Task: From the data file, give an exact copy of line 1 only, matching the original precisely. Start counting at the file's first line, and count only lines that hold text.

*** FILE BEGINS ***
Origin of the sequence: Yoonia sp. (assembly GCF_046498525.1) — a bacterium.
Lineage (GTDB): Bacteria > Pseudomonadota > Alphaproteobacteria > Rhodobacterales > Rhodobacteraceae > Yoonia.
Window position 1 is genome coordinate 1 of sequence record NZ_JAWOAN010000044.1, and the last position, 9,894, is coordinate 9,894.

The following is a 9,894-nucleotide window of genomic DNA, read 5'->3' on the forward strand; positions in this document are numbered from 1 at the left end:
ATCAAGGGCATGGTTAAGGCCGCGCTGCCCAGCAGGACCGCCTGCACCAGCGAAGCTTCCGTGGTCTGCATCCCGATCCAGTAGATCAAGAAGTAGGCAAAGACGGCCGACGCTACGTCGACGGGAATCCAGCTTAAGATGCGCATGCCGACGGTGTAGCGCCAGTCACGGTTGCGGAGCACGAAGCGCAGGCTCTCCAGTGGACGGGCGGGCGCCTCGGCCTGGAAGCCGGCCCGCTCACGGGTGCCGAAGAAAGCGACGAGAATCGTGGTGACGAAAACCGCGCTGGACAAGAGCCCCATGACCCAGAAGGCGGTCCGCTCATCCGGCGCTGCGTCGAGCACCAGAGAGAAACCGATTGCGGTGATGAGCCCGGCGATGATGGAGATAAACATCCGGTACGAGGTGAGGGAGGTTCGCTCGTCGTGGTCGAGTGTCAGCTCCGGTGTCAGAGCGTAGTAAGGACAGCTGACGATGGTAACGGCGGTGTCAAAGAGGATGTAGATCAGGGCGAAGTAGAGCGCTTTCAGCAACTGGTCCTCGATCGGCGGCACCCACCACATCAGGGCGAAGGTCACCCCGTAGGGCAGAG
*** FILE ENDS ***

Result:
Origin of the sequence: Yoonia sp. (assembly GCF_046498525.1) — a bacterium.